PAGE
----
Clearview ultimately voluntarily withdrew from the Canadian market. However, during the process of the investigation by the Offices, Clearview had taken the position that it disagreed with the Offices’ conclusions and had not committed to following the Offices’ recommendations.32 What can other organizations learn from this? In our view, the following are key points to remember:

  • Merely because information is available in the public domain does not mean that it can be collected, used or disclosed for any purpose without consent or that no privacy obligations apply to it. Organizations must carefully assess the origins of such information and determine whether there is an applicable exception to the consent requirement. Failing to do so may mean it cannot be collected, used or disclosed for the intended purpose.
  • Even if a consent exception applies to public domain information, organizations must collect, use and disclose personal information for purposes that a reasonable person would consider to be appropriate in the circumstances. This is an overarching principle that applies in all cases.
  • Organizations located outside of Canada may be faced with privacy investigations if they are collecting, using or disclosing personal information about individuals located in Canada. As Canadian privacy laws evolve, we may well see order making authority that could have extraterritorial impact in the future.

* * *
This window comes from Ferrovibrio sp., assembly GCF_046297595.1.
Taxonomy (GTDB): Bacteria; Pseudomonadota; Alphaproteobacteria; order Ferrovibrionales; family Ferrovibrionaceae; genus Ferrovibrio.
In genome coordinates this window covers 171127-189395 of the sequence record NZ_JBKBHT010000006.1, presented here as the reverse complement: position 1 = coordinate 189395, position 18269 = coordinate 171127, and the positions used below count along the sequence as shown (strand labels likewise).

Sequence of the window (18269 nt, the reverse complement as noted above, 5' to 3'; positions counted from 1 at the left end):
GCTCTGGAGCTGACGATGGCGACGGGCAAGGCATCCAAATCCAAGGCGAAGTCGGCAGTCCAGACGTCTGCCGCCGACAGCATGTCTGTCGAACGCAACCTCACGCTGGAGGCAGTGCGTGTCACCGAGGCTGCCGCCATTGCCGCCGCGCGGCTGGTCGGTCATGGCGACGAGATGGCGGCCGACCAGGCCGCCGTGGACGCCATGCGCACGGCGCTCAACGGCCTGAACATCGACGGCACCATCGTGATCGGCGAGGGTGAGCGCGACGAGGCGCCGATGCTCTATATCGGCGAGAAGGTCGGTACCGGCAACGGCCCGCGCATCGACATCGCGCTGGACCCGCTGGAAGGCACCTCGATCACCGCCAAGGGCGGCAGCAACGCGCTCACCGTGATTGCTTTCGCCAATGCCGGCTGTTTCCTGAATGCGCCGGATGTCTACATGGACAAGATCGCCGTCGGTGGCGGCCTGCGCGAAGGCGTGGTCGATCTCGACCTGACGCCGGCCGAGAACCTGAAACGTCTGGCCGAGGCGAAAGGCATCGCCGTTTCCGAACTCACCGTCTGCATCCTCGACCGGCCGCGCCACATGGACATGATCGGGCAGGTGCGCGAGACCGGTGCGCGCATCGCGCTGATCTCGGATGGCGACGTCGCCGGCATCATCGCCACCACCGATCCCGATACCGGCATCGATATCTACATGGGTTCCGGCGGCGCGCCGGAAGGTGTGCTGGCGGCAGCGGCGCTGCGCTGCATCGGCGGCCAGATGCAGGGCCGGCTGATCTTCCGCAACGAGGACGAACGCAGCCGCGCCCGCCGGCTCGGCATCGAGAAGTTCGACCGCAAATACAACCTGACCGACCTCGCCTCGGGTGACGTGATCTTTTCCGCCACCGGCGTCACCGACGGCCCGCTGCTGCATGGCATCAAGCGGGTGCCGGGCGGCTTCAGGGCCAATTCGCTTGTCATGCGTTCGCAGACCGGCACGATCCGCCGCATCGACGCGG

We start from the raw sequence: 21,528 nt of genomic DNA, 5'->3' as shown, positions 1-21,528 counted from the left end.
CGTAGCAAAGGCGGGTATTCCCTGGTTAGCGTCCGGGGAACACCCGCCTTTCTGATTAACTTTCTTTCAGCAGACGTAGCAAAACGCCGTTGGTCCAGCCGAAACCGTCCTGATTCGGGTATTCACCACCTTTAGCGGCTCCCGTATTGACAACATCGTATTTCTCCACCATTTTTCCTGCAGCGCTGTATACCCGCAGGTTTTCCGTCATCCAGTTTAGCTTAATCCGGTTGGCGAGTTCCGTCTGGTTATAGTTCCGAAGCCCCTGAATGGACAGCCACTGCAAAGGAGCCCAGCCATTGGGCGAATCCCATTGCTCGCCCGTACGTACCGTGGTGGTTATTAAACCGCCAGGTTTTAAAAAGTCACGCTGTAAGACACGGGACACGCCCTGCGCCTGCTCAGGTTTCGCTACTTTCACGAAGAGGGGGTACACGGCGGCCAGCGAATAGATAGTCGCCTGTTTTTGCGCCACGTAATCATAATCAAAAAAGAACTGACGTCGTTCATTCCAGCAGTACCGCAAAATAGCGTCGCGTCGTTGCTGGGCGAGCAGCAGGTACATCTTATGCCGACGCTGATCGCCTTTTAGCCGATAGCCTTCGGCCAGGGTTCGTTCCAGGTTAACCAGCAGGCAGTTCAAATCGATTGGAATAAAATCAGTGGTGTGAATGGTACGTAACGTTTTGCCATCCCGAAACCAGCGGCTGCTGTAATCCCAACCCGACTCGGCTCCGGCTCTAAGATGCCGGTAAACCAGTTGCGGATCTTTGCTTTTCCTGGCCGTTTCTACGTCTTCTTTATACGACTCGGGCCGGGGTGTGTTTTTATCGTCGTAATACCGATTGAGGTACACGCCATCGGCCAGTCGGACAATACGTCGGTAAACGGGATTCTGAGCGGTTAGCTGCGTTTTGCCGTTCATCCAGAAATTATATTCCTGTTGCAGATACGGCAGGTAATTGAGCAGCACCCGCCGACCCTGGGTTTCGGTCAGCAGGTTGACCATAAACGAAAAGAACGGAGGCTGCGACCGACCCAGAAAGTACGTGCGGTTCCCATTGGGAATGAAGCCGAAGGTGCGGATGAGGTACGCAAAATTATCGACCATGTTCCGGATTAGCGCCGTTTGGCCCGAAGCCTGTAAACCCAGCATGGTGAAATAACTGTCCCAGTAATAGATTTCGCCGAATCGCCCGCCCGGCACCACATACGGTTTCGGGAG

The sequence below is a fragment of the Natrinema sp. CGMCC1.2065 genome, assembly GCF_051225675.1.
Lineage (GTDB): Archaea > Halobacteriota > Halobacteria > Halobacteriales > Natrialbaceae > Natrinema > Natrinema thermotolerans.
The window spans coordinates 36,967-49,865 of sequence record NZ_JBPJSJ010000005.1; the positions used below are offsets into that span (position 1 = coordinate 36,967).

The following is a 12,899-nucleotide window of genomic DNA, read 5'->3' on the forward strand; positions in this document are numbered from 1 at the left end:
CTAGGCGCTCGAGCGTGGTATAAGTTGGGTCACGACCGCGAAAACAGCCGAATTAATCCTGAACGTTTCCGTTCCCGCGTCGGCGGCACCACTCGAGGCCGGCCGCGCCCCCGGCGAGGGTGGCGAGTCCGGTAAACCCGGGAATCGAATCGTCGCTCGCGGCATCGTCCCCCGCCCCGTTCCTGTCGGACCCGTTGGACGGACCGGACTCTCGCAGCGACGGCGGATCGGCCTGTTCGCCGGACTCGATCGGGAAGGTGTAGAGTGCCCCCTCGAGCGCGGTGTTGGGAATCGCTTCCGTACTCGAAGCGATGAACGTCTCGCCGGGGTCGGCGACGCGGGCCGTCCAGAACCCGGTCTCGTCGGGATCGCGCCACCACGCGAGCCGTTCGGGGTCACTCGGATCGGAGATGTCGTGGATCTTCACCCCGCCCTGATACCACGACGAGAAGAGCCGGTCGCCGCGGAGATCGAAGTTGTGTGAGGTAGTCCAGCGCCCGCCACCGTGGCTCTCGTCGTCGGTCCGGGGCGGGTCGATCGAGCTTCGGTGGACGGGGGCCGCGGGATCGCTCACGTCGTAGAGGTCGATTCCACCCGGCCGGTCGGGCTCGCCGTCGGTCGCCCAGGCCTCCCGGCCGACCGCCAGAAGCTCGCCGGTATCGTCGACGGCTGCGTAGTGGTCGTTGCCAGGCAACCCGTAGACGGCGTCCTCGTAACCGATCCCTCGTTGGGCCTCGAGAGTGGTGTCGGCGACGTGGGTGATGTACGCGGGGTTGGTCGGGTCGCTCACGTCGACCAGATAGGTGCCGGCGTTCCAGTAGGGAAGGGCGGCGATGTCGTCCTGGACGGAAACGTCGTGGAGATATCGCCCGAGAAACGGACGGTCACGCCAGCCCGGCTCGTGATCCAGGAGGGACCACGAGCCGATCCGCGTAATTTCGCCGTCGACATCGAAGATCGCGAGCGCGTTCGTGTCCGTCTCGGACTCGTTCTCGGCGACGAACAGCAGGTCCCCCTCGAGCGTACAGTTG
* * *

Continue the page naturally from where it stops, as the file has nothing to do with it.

• Privacy regulators in Canada see privacy rights as quasi-constitutional in nature. This means that they will interpret rights in a liberal manner while reading exceptions narrowly. Organizations need to be cognizant of this when developing policies and practices – i.e., it will always be advisable to err on the side of the individual’s privacy right, rather than trying to take an expansive view of any available limitation or exception.
  • Lastly, the federal and provincial privacy commissioners often work together on investigations, and organizations should be prepared for that possibility. While PIPEDA has been designed to permit intraprovincial handling of personal information to be regulated by the provinces that have privacy laws that have been declared as “substantially similar” to PIPEDA, from the Clearview investigation it is clear that both levels of government were taking jurisdiction in the matter, even though the information clearly was crossing provincial and national borders.


1 The Commission d’accès à l’information du Québec (CAI), the Information and Privacy Commissioner for British Columbia, and the Information and Privacy Commissioner of Alberta, respectively.
2 Joint Investigation of Clearview AI, Inc. by the Office of the Privacy Commissioner of Canada, the Commission d’accès à l’information du Québec, the Information and Privacy Commissioner for British Columbia, and the Information Privacy Commissioner of Alberta, PIPEDA Report of Findings #2021-001.
3 Personal Information Protection and Electronic Documents Act.
4 The term “appropriate purpose” from PIPEDA is used inclusively in the Report by the Offices to also signify “reasonable purpose” under PIPA AB and PIPA BC and “legitimate need” under Quebec’s Private Sector Act.
5 Personal Information Protection Act, S.O.A., 2003, c. P-6.5, s. 11, 14, and 17. (PIPA AB).